For the past year or so I’ve been experimenting on and off with a technique that I picked up from Stephen Guise via his website: https://minihabits.com/. The long and short of his technique lies in making a decision about something you’d like to do or learn and start with the easiest possible step towards it and do it everyday.
So if you want to write more, endeavor to write two sentences everyday. Not a blog post, not two pages. Just two sentences. The logic is that if you make it too easy to fail, the success of achieving your goals will spur you do a little more each time until you find you’re doing way more than you expected and, far from a chore, it’s actually become a habit; something that you are compelled to do.
Guise goes through a lot more detail and I highly encourage you to check out his ebook on ths subject, but the question is, did it work for me?
I’ll admit I was skeptical at first. The idea of moving the bar low enough that you could not fail sounded like advice from your soccer coach in middle school who was also your P.E. and biology teacher. “Just set your expectations low!””
Far from it, the goal with mini habits, or stupid-easy habits, as I like to call them, is that you are purposely tricking your brain into making a good habit. Rather than something like smoking which is a bad habit, and fairly easy to aquire and hard to break, something like practicing guitar 30 minutes per day is a hard habit to develop, but usually good … unless it leads to you start a cover band that gets a taste of success and you decide to divorce your spouse and take it on the road, making $200 a month once you pay your booking agent.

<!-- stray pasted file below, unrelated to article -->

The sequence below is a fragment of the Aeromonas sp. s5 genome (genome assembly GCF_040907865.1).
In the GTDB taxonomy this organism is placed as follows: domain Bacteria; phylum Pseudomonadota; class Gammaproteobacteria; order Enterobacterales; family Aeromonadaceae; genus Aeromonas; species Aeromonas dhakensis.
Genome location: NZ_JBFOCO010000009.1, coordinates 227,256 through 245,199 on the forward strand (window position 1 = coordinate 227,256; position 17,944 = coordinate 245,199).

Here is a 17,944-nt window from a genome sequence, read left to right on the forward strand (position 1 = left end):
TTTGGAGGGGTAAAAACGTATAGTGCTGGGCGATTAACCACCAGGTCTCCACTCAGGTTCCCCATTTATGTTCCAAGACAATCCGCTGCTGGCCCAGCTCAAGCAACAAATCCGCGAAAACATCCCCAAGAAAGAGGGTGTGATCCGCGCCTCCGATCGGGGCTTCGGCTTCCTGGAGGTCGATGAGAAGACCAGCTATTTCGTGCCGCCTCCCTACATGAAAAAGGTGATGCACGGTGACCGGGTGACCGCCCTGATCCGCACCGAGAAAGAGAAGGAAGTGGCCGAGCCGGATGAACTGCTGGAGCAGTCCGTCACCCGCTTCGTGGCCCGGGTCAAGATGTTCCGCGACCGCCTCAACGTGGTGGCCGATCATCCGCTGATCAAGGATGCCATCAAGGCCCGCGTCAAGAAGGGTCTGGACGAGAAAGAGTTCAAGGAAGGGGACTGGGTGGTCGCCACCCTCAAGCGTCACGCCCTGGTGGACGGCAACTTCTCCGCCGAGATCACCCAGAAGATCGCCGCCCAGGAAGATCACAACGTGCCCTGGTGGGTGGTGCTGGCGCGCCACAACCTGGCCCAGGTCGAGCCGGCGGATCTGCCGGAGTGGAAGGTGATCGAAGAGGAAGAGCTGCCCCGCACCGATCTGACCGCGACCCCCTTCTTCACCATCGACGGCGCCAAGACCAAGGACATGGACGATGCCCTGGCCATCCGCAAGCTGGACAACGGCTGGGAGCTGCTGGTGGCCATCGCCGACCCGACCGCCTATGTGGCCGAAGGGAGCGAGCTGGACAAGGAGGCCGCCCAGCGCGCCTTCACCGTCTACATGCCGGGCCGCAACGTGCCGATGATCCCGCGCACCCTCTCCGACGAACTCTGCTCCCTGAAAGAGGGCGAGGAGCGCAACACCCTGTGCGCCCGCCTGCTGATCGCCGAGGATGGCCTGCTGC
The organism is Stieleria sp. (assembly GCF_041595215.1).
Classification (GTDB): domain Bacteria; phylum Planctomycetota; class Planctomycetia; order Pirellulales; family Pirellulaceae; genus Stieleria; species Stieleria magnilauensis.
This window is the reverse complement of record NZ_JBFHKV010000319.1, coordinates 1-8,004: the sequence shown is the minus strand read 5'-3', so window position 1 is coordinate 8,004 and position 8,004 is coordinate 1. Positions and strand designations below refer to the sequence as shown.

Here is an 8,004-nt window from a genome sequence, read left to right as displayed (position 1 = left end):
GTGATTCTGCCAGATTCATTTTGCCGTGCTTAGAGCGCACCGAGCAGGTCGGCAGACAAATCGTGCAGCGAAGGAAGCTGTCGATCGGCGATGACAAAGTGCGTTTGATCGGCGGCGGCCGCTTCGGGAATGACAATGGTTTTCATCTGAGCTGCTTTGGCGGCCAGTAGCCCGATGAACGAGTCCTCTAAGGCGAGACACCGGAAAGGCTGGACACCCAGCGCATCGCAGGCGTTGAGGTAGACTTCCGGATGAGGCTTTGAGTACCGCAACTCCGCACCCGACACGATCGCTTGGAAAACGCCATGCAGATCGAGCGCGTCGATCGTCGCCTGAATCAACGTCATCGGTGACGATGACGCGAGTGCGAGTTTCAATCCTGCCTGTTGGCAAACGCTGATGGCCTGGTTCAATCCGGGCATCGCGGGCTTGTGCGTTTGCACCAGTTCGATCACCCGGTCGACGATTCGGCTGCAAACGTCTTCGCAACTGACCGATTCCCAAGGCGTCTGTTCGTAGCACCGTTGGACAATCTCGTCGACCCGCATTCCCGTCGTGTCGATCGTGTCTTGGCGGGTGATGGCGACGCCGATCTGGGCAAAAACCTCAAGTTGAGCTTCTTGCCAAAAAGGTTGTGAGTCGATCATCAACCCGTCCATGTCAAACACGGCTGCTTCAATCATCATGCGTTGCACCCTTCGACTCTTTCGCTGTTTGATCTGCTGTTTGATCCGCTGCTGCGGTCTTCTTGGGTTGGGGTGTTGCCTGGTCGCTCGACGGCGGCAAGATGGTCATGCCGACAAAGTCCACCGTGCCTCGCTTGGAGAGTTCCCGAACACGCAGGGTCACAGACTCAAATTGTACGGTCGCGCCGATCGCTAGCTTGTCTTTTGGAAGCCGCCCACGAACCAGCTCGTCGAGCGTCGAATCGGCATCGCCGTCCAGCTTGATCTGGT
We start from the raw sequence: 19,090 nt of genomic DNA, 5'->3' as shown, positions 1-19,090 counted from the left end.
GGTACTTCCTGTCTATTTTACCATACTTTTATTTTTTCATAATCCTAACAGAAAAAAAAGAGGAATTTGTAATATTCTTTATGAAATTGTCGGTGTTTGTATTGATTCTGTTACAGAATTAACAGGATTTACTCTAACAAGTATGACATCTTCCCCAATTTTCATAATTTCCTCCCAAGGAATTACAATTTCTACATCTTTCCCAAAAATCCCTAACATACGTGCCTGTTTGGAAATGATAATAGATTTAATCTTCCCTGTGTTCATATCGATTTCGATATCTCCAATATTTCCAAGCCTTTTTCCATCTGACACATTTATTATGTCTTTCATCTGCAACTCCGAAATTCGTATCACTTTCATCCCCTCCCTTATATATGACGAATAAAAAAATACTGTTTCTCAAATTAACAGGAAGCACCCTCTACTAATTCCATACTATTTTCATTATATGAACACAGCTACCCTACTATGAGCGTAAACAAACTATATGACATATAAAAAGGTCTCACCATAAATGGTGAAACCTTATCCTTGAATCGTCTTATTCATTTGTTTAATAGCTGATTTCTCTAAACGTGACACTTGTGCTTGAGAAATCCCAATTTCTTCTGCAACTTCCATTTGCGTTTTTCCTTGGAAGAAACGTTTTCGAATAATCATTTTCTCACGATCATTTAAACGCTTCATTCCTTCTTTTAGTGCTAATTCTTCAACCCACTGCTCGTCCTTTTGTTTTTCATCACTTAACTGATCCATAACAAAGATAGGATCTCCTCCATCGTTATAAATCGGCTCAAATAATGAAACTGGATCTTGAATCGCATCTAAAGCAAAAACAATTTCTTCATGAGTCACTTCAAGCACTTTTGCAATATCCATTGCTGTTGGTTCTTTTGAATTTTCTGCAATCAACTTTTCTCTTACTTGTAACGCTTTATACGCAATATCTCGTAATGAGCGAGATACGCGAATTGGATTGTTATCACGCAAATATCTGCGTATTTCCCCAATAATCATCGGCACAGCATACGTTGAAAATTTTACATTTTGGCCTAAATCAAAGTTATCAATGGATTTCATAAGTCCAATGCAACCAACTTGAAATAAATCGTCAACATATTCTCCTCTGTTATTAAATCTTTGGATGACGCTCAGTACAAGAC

So the question Guise asked was, how do you make the good habit easy to develop? Or at least, easier. His lesson is to break it down into chunks that are achievable each and everyday. And I can honestly say it works amazingly.
I’ve had a guitar sitting in the corner of my house that I got as a Christmas present when I was 14. I had never gotten around to learning because I would feel inspired for a week, practice an hour every couple of days and then get tired and stop.
Now I just noodle around for 15 miniutes each day, doing some basic chord progressions or scales and strumming out a few tunes. What began a month ago with me setting a timer, has become a habit that I literally look forward to in the evening. No timer, just an internal clock that says it’s been at least 15 minutes. Maybe less, but usually more. And that’s the power of mini habits. You make the goal so easy to achieve that you are constantly providing your brain with positive feedback.
I’ve done the same trick with diary writing. Started out with one or two sentences per day, the bare minimum of an entry. At this point I can’t sit down without writing a few paragraphs. But if I’ve had a crazy day? One sentence still suffices to stroke my ego and let me know I haven’t fallen off the wagon.
It’s really powerful. Give it a shot.